• • Choose some sleep wellness and sleep disorders information (for potential content, see chapters 1 and 6 in this book) and put it in a format you like—a flyer, brochure, poster, or sheet of talking points—and go with a friend to do targeted sleep-health education in underserved neighborhoods. You might consider visiting a beauty salon, barbershop, church, or school to share your expertise (Figure 7.14). A good way to start the conversation is by asking people to tell you about their sleep and their early evening routines. People usually like to share their stories. Your first step is to encourage dialogue about sleep.
      A barber is trimming a man’s hair.
      Figure 7.14 Start a sleep wellness conversation at the barbershop
    • • Get resources from, or provide support to, a nonprofit such as Pajama Program9 and help children get sleep.
    • • Reach out to educate leaders in occupations known to have increased levels of sleep debt: health-care workers, airline employees, bus drivers, truck drivers, police officers, first responders, and military.
    • • Visit your campus health center and ask them to consider providing sleep wellness screenings and to discuss snoring, insomnia, apnea, and daytime drowsiness.
    • • Talk to colleagues at work about their sleep. Identify things at your workplace that could change to support healthy sleep. Approach an ally in a leadership role in your company and discuss the financial gains likely achieved if they adopted a prosleep culture. Ask them to consider creating a safe napping space, providing sleep disorder and insomnia screening, starting a healthy sleep awareness program, and adjusting shift hours based on chronotype.
    • • Start a petition or grassroots effort to eliminate daylight savings time.

    Consider the successful business leaders, school administrators, and politicians mentioned earlier in this chapter, who have chosen to make healthy sleep a priority for large groups of people and achieved much along the way. Please find an arena where you have a natural interest—perhaps a school, a local political group, a veterans club, an eldercare facility, a health clinic for the underserved, your workplace or college campus—and begin a conversation with someone about how to raise consciousness about sleep wellness. Let’s work together to help people get the sleep they deserve so we can bring more equanimity, health, and peace to our communities and beyond.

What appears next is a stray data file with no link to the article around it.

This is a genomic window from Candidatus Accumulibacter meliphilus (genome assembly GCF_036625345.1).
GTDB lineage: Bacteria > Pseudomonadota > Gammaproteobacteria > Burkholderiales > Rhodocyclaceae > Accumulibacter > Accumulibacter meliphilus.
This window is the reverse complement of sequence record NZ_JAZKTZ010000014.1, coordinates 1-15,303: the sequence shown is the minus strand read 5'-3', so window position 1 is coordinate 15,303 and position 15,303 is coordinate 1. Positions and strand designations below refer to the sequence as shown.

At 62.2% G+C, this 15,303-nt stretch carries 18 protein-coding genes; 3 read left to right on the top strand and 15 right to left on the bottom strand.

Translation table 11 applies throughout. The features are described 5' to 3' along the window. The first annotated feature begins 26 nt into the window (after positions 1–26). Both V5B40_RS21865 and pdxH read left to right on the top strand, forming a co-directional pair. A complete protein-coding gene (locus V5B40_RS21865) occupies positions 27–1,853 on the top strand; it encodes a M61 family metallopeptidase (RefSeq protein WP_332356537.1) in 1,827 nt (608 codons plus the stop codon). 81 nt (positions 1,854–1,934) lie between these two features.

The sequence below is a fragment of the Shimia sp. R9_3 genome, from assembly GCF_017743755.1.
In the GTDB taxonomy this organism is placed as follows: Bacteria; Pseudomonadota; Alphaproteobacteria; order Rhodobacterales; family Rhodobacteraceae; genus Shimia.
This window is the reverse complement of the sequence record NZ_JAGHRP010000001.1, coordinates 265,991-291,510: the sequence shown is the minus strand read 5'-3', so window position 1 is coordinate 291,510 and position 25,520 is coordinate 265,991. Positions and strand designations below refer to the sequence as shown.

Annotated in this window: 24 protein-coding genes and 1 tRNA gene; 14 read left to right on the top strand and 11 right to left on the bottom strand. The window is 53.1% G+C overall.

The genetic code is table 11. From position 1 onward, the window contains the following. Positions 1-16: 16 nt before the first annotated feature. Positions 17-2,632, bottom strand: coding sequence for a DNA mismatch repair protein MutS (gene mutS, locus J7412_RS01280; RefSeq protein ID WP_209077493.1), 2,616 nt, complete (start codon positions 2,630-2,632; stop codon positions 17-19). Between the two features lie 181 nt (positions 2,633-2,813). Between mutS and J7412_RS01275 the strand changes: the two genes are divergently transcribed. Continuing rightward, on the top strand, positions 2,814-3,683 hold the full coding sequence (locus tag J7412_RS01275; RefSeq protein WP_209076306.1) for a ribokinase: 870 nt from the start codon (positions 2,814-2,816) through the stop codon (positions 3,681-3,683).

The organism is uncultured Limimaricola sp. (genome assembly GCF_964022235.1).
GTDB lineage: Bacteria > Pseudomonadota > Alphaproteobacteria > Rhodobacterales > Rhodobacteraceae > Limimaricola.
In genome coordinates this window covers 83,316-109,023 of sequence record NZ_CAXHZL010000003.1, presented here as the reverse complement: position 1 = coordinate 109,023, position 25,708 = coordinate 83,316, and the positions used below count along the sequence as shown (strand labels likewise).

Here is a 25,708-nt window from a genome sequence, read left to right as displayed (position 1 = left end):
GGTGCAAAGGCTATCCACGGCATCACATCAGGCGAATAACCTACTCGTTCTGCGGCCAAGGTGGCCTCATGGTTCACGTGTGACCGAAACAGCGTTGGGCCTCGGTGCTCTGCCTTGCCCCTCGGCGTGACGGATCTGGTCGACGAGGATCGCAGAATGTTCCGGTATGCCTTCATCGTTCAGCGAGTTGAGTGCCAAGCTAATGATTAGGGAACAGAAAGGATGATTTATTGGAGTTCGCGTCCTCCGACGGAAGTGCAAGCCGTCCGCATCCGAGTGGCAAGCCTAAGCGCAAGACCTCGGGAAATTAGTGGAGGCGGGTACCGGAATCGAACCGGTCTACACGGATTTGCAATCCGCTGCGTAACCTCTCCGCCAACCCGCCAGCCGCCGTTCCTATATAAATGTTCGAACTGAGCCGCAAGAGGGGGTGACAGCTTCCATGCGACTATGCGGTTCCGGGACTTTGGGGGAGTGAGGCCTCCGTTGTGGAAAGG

1 Marco Hafner et al., “Why Sleep Matters—the Economic Costs of Insufficient Sleep: A Cross-Country Comparative Analysis,” Rand Health Quarterly 6, no. 4 (2017): 11,

    2 Yong Liu et al., “Prevalence of Healthy Sleep Duration among Adults—United States, 2014,” Morbidity and Mortality Weekly Report 65, no. 6 (February 2016): 137–41,

    3 Au, Rhoda, et al. “School Start Times for Adolescents.” Pediatrics 134, no. 3 (2014): 642-649,

    4 Trevorrow, T., E.S. Zhou, J.R. Dietch, B.D. Gonzalez. “Start Middle and High Schools 8:30 a.m. or Later to Promote Student Health and Learning.” Society of Behavioral Medicine, (November 2017):

    5 Rafael Pelayo, C. William Dement, and Krystle Singh, Dement’s Sleep and Dreaming (self-published, 2016), 430.

    6 Johns Hopkins Medicine, “Study Suggests Medical Errors Now Third Leading Cause of Death in the U.S.—05/03/2016,” Johns Hopkins Medicine-News and Publications, May 2016,

    7 Pelayo, Dement, and Singh, Dement’s Sleep and Dreaming, 428.

    8 Saverio Stranges et al., “Sleep Problems: An Emerging Global Epidemic? Findings from the INDEPTH WHO-SAGE Study among More Than 40,000 Older Adults from 8 Countries across Africa and Asia,” Sleep 35, no. 8 (August 2012): 1173–81,

    9 “Pajama Program,” accessed on December 3, 2021,

    This page titled 7: Politics, Sleep, and You is shared under a CC BY 4.0 license and was authored, remixed, and/or curated by Sheryl Shook via source content that was edited to the style and standards of the LibreTexts platform; a detailed edit history is available upon request.